The European Competition Commissioner, Margrethe Vestager, announced on 20 March 2023 that new State aid investigations into “aggressive tax planning” practices of multinationals can be expected. This follows an in-depth inquiry into tax ruling practices in European Union (“EU”) Member States for the period 2014-2018.
While the European Courts have annulled several European Commission (“Commission”) decisions that ordered companies to repay to the State advantages gained from tax rulings, they have decided that State aid law also applies to tax measures, even if direct taxation is a prerogative of Member States. However, as this article sets out, the European Courts have limited the Commission’s review.
In particular, by its judgment of 8 November 2022 in the Fiat Chrysler case (C-885/19 P), the Court of Justice of the European Union annulled a Commission decision ordering Fiat Chrysler to refund EUR 30 million of tax advantages to Luxembourg. It clarifies when a tax ruling can be considered State aid.
These are the key takeaways of this judgment:
- Although not harmonized at the EU level, direct taxation must comply with State aid rules. Therefore, the Commission may review tax rulings under State aid law and verify, for instance, that the tax system is applied consistently with the objectives pursued.
- As long as direct taxation is not harmonized at the EU level, it is up to Member States to determine the tax regime applicable to companies. Therefore, the Commission should consider that the normal tax system, against which discriminations favoring certain companies may be State aid, is determined by national law.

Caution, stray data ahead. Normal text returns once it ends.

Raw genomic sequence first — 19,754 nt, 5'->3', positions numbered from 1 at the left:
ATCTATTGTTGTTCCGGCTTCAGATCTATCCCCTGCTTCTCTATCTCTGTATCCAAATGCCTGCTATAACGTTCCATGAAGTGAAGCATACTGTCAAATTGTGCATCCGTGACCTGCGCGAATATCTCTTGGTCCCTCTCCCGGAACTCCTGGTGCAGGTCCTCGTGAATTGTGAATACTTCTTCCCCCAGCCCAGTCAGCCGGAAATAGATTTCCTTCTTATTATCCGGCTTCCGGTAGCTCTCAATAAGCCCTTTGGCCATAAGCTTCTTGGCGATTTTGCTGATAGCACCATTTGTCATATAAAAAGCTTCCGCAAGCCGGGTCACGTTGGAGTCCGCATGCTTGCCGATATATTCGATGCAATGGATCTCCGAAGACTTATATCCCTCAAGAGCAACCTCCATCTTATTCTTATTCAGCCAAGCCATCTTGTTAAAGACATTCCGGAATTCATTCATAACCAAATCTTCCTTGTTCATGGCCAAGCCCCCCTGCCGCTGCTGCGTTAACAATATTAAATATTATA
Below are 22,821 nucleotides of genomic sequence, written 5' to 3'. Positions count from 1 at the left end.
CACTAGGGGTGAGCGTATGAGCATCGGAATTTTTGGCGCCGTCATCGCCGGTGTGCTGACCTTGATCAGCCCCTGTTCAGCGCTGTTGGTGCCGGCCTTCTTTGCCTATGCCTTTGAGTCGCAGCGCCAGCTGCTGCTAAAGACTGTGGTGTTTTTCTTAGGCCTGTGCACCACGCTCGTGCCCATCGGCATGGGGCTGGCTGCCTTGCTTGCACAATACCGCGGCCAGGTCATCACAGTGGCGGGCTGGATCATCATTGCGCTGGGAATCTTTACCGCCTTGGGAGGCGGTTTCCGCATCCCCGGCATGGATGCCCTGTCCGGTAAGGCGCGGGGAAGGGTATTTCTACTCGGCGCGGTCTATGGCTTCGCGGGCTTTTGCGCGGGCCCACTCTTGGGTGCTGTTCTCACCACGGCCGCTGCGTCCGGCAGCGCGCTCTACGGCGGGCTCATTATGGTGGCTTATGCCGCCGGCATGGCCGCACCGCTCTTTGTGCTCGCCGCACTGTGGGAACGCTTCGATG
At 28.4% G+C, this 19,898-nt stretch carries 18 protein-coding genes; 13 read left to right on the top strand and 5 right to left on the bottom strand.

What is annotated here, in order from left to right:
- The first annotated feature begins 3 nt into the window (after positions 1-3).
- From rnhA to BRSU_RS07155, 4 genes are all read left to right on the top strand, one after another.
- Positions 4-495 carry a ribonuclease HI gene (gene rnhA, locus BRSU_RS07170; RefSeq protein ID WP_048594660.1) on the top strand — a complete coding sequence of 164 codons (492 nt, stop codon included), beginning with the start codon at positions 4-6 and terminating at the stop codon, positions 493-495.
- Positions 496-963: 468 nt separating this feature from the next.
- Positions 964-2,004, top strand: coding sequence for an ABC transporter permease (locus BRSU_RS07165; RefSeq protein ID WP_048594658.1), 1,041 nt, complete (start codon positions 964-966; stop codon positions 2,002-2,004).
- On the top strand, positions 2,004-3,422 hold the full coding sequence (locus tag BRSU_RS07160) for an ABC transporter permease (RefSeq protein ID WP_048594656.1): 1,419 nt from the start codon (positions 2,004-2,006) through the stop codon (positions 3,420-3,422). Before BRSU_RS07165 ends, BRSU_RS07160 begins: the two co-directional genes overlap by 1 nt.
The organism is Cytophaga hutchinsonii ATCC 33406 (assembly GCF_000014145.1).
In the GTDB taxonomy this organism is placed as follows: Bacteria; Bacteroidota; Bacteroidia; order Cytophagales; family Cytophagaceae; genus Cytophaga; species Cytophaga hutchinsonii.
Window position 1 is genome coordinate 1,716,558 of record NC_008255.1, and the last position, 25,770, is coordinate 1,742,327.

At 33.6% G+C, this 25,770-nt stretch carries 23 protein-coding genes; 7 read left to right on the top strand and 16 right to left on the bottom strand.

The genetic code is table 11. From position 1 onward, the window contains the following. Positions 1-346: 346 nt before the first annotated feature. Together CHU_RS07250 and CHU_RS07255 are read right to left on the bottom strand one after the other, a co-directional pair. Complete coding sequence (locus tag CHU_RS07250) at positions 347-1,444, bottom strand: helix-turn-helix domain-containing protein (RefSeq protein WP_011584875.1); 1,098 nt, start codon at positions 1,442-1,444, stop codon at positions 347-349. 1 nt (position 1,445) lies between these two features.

- When examining whether a tax measure favors certain companies over others, the Commission cannot substitute the normal national applicable law with its own standard of normality.
This judgement will likely impact pending investigations into the tax rulings issued to other companies and in ongoing proceedings. It will also set the approach the Commission may take in potential new investigations.
In short, this judgment says that if a tax ruling is issued in compliance with the national legal framework and not manifestly inconsistent with the objectives pursued by the national tax regime, it is unlikely to be State aid.Continue Reading Will the EU Commission start new State aid investigations into multinationals’ tax rulings after of the Court of Justice’s judgment in the <em>Fiat Chrysler</em> case?